With mobile gaming on the rise it seems about the time to look at a company who has been doing it for years. Since 2004 Orange Pixel has been in the mobile phone market. Now I am not sure about you, but for me six years is a long time. Getting a chance to talk with Pascal Bestebroer who is the CEO for Orange Pixel.

Toby Davis: Please, tell me who you are and about your job here?

 

Pascal : I'm one of two persons working at OrangePixel, and I'm basically everything from CEO to developer to graphics guy.  The other person is Aline, who takes care of most of the day to day office tasks and helping out with the concepts and testing of the games.

TD: What would you say is the drive behind your games and how they are perceived by gamers in the mobile platform area?

Pascal: I grew up in the 80's and 90's, and I am still into those type of games. So when the mobile platform started to evolve (Java on phones, and now Android and iPhone smartphones) it was a perfect environment to bring those type of games back to live. The drive is to really make those fun retro games that can mostly be played by anyone with a little time on their hands. I think in general they are perceived pretty good, and as I can still see many new high scores on a daily basis for even our oldest games (the first DynamoKid games on mobile phones) then I know people are enjoying the things we make.

TD: With advancement in technology how has this helped you to grow making games and in what ways?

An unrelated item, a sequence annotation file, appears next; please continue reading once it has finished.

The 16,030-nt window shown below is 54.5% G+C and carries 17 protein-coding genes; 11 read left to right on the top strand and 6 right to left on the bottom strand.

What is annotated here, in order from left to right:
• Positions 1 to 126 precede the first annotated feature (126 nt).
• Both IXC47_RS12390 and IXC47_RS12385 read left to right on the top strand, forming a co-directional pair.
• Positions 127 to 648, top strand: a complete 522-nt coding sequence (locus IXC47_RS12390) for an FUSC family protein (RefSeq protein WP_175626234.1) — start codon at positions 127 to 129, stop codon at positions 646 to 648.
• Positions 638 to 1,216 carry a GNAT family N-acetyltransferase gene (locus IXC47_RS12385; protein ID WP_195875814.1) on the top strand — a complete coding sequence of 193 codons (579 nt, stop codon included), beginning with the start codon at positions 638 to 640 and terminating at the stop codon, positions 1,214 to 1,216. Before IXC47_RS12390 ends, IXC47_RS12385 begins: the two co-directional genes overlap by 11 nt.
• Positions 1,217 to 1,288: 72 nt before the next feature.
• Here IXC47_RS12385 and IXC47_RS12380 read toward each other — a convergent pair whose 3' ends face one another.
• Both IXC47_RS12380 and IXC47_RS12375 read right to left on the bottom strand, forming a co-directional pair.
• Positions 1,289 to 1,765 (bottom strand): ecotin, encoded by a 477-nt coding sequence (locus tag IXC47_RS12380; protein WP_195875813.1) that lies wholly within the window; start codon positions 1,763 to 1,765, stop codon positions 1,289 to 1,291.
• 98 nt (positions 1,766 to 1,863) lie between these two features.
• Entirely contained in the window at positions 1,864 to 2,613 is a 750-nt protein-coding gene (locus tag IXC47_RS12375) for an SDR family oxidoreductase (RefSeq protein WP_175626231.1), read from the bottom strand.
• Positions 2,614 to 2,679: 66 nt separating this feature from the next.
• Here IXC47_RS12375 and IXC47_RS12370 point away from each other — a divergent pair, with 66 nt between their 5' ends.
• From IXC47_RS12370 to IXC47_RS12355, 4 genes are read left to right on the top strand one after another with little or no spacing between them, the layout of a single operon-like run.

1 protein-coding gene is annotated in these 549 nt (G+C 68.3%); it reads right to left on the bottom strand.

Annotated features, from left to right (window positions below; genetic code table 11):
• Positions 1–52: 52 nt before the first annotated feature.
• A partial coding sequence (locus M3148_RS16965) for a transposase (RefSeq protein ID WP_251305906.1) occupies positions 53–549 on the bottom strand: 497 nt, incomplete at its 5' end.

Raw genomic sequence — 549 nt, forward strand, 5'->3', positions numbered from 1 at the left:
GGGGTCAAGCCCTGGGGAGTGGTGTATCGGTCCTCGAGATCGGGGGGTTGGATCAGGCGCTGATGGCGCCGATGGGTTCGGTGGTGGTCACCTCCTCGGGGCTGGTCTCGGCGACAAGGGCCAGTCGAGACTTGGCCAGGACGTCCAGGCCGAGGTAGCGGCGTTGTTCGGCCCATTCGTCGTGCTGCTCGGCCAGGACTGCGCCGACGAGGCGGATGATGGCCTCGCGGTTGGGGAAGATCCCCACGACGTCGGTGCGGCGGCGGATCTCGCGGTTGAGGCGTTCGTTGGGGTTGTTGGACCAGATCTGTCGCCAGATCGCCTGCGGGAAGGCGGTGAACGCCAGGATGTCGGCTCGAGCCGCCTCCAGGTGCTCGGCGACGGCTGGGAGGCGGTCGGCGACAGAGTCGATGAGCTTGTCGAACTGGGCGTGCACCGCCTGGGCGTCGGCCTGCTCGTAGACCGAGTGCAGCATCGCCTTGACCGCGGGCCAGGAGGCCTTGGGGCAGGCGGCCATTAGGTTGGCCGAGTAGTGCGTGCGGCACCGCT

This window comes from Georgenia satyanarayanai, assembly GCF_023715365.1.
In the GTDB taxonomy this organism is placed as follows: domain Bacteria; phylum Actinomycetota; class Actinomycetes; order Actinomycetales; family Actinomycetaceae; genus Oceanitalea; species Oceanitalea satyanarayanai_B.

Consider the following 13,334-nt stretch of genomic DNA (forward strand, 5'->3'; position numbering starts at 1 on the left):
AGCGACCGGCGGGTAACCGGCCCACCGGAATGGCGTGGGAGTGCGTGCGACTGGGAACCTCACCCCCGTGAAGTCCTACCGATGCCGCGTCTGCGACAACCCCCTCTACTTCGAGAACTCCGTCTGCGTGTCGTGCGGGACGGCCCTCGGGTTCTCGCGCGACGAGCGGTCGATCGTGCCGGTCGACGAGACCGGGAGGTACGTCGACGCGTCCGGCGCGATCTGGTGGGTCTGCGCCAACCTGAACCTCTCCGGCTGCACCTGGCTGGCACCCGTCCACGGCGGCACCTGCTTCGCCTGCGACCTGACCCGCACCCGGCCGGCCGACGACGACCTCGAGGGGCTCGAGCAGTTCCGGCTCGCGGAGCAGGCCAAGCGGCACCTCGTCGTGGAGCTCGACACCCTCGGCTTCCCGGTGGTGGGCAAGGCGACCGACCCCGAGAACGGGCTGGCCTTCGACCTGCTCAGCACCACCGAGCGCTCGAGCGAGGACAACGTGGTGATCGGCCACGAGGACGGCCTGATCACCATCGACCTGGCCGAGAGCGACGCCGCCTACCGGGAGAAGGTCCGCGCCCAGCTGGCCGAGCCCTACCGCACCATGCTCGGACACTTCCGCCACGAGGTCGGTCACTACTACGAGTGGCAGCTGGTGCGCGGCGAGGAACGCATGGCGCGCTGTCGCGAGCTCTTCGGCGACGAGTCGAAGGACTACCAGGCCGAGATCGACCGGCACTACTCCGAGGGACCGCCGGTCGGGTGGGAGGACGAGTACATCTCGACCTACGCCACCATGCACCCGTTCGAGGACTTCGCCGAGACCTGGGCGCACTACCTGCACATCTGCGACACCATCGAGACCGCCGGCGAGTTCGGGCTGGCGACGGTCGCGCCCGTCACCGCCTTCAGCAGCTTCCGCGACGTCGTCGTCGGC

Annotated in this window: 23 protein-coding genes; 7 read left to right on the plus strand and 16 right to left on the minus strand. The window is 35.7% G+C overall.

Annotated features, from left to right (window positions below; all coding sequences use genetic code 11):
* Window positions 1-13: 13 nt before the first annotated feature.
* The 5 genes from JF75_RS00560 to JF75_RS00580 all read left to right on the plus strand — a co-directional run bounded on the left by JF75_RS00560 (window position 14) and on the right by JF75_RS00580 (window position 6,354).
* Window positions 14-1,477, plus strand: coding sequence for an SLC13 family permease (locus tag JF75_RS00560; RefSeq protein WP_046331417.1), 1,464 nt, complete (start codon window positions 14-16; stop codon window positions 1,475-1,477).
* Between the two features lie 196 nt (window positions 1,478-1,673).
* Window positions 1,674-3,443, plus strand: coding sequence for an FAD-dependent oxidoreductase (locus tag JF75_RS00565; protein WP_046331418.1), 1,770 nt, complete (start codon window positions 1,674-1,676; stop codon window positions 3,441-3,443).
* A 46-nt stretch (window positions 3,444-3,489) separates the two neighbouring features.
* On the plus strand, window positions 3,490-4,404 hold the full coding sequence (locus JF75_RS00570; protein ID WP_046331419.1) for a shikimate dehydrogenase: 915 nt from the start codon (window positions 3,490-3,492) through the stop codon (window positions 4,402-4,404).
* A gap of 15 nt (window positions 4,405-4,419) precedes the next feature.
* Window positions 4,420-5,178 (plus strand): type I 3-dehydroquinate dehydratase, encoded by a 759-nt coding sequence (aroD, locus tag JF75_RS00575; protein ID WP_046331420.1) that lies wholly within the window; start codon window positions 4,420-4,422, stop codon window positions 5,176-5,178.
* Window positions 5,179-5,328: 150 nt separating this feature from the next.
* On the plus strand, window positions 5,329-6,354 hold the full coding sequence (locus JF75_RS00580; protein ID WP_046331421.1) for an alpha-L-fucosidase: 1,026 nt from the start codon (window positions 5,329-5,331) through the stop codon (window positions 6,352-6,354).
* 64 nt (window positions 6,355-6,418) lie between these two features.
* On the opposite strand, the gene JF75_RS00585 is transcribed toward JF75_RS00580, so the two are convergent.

Pascal: I still think that limits in hardware are very good for creativity, so in that respect I really hope phone's don't get to advanced or we end up with only console style and big-budget type games: a lot at stake so less creativity. On the other hand I am very pleased with the fact that we get these fast devices, slightly larger screens, and touch and tilt input methods. They allow for new and interesting games. 

TD: Being a mobile gaming company are you limited in the length of music in your games? I ask only because some games have a continuous loop that plays.

Pascal: Probably two reasons for that, first I think it is mostly due to music not being the most important part of a mobile game. When ever I talk to people who play games on their mobile, they usually turn the music off due to being in a public place and not carrying a headset with them. The second reason is that music is hard to compress and keep small, so there certainly are limits in that area: memory but also download-size. 

TD:  Noticing the list of game genre’s you have made on your website. The RPG genre has not made that list. Is this by choice or what are your thoughts about this?

Pascal: Not a real reason behind this, although I do believe a good RPG takes a lot of time and work and usually from a bigger team. As I mentioned we are a two person company, with me taking care of all the technical stuff, from a business point of view a good RPG is a risky thing to create.  

TD:  Even though you are a mobile gaming company. Do you ever see the company moving to the down load side of gaming on a console?

Pascal: For now I enjoy working for mobile and the fact that everyone has a phone and can carry our games with them.. no console beats that ! But who knows, perhaps in the future, although with the licensing costs of Nintendo and Sony .. I doubt we will ever start moving in their direction.